It is more prudent to examine the relationships between elements of social identity, i.e. the role of ethnicity, kinship, and religion, as the most persistent and pervasive forms of identification and mobilization in relation to changing power relations amidst attempts at state-building in Afghanistan. Hence, rather than conforming to the views of modernists such as Gellner, the case of national formation in Afghanistan best approximates to Smith’s model of ethno-symbolism. This model focuses on networks of ethnic ties as the “single most important factor in the rise and persistence of nations and nationalisms.” Smith defines an ethnie or an ethnic community as “a named human community with myths of common ancestry, historical memories and one or more elements of shared culture.”
The Taliban led a successful mobilization effort against the post-2001 Afghan state and its Western sponsors by referring to the myths, memories, sacrifices, and values that have prior resonance within their community. They have managed to successfully project themselves as defenders of traditional Pashtun values and fighters for the cause of Islam by focusing on certain ‘symbolic resources’ in order to distil a positive national image among their respective audiences. In this regard, the Taliban can be regarded as successful ethnic entrepreneurs through their selective usage of dominant Pashtun and Islamic mythomoteurs in the process of symbolic cultivation.
The Pashtuns, the most dominant ethnic group in Afghanistan, have been hostile to three kinds of government: those lacking traditional or religious legitimacy; those which force them to pay too many taxes; and those which try rapidly to change their lives, their society and their traditions. So far, since their assumption of power in August 2021, the Taliban have managed to create a Pashtun-centric state that has established monopoly of the means of coercion – a feature which has evaded successive Afghan governments over the past 40 years. After the withdrawal of international forces, most Pashtun officials and soldiers swiftly and quietly went home as their commanders struck deals with the Taliban.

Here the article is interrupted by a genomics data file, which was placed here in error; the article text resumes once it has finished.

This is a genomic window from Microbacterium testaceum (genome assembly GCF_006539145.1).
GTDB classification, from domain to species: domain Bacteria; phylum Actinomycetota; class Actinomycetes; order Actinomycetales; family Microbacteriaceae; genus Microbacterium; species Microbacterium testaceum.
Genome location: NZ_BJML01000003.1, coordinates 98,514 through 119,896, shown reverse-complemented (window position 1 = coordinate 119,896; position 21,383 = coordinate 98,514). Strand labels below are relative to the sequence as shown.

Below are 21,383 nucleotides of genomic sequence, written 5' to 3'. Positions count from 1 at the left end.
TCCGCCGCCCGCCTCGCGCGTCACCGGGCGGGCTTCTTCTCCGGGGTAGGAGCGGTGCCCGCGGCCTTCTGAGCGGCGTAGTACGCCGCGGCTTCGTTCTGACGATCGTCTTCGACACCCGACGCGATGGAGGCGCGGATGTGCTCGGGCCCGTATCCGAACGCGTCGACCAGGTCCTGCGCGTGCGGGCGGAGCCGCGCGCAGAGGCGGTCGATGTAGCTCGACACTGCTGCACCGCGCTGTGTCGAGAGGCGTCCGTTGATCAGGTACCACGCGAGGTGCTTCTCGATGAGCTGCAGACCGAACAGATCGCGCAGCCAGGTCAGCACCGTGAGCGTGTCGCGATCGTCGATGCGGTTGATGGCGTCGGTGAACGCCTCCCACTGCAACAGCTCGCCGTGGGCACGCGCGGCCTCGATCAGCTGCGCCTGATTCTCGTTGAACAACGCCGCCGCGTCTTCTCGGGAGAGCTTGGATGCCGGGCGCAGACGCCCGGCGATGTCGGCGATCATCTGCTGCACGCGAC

Currently, the security situation in Afghanistan is much more stable than in previous years. The Taliban face two relatively minor insurgencies with only scattered pockets of violence: one led by the Islamic State’s local branch and the other comprising the National Resistance Front (NRF) and other groups allied to the former government. The Taliban recognize that harsh counter-insurgency tactics might result in a backlash that will force people to support their adversaries. While they have resorted to forcibly disarming their military opponents, they have also granted general amnesty to those who abstain from fighting, enlisted the soft power of religious scholars to advocate for peace, and even sought the recruitment of ex-foes in the building of state institutions. In addition, the movement has managed to stabilize the Afghan economy, partially recover imports, increase exports, reduce inflation, and collect taxes and customs far more successfully than the former leaders of the Afghan state, despite sanctions, international seizures of Afghan banking assets, and the end of Western development aid.